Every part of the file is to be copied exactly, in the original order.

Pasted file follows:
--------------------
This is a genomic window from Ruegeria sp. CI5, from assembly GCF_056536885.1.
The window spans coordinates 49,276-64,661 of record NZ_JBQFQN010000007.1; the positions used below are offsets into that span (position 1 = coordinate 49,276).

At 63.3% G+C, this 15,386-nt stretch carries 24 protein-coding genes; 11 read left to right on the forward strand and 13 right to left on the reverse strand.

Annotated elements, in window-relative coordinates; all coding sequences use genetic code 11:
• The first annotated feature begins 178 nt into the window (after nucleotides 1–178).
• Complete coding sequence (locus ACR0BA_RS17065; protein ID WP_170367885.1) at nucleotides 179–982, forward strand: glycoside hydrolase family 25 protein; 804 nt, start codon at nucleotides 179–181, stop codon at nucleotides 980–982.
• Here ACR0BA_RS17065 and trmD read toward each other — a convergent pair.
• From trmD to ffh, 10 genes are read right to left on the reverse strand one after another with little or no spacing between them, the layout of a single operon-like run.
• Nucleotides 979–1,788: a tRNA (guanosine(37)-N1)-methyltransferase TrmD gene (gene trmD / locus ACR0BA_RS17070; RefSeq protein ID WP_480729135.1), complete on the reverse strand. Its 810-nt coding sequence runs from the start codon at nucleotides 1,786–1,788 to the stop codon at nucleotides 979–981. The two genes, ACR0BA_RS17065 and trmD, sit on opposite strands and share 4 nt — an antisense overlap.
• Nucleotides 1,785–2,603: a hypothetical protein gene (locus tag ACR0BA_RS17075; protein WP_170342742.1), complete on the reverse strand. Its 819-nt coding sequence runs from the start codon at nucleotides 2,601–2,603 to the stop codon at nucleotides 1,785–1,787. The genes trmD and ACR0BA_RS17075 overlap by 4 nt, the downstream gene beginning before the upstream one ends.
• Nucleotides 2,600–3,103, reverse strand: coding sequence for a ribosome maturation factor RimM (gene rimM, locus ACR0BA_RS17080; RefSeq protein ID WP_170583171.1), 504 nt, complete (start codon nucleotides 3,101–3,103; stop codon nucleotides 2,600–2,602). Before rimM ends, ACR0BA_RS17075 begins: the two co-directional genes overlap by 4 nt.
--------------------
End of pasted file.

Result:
This is a genomic window from Ruegeria sp. CI5, from assembly GCF_056536885.1.
The window spans coordinates 49,276-64,661 of record NZ_JBQFQN010000007.1; the positions used below are offsets into that span (position 1 = coordinate 49,276).

At 63.3% G+C, this 15,386-nt stretch carries 24 protein-coding genes; 11 read left to right on the forward strand and 13 right to left on the reverse strand.

Annotated elements, in window-relative coordinates; all coding sequences use genetic code 11:
• The first annotated feature begins 178 nt into the window (after nucleotides 1–178).
• Complete coding sequence (locus ACR0BA_RS17065; protein ID WP_170367885.1) at nucleotides 179–982, forward strand: glycoside hydrolase family 25 protein; 804 nt, start codon at nucleotides 179–181, stop codon at nucleotides 980–982.
• Here ACR0BA_RS17065 and trmD read toward each other — a convergent pair.
• From trmD to ffh, 10 genes are read right to left on the reverse strand one after another with little or no spacing between them, the layout of a single operon-like run.
• Nucleotides 979–1,788: a tRNA (guanosine(37)-N1)-methyltransferase TrmD gene (gene trmD / locus ACR0BA_RS17070; RefSeq protein ID WP_480729135.1), complete on the reverse strand. Its 810-nt coding sequence runs from the start codon at nucleotides 1,786–1,788 to the stop codon at nucleotides 979–981. The two genes, ACR0BA_RS17065 and trmD, sit on opposite strands and share 4 nt — an antisense overlap.
• Nucleotides 1,785–2,603: a hypothetical protein gene (locus tag ACR0BA_RS17075; protein WP_170342742.1), complete on the reverse strand. Its 819-nt coding sequence runs from the start codon at nucleotides 2,601–2,603 to the stop codon at nucleotides 1,785–1,787. The genes trmD and ACR0BA_RS17075 overlap by 4 nt, the downstream gene beginning before the upstream one ends.
• Nucleotides 2,600–3,103, reverse strand: coding sequence for a ribosome maturation factor RimM (gene rimM, locus ACR0BA_RS17080; RefSeq protein ID WP_170583171.1), 504 nt, complete (start codon nucleotides 3,101–3,103; stop codon nucleotides 2,600–2,602). Before rimM ends, ACR0BA_RS17075 begins: the two co-directional genes overlap by 4 nt.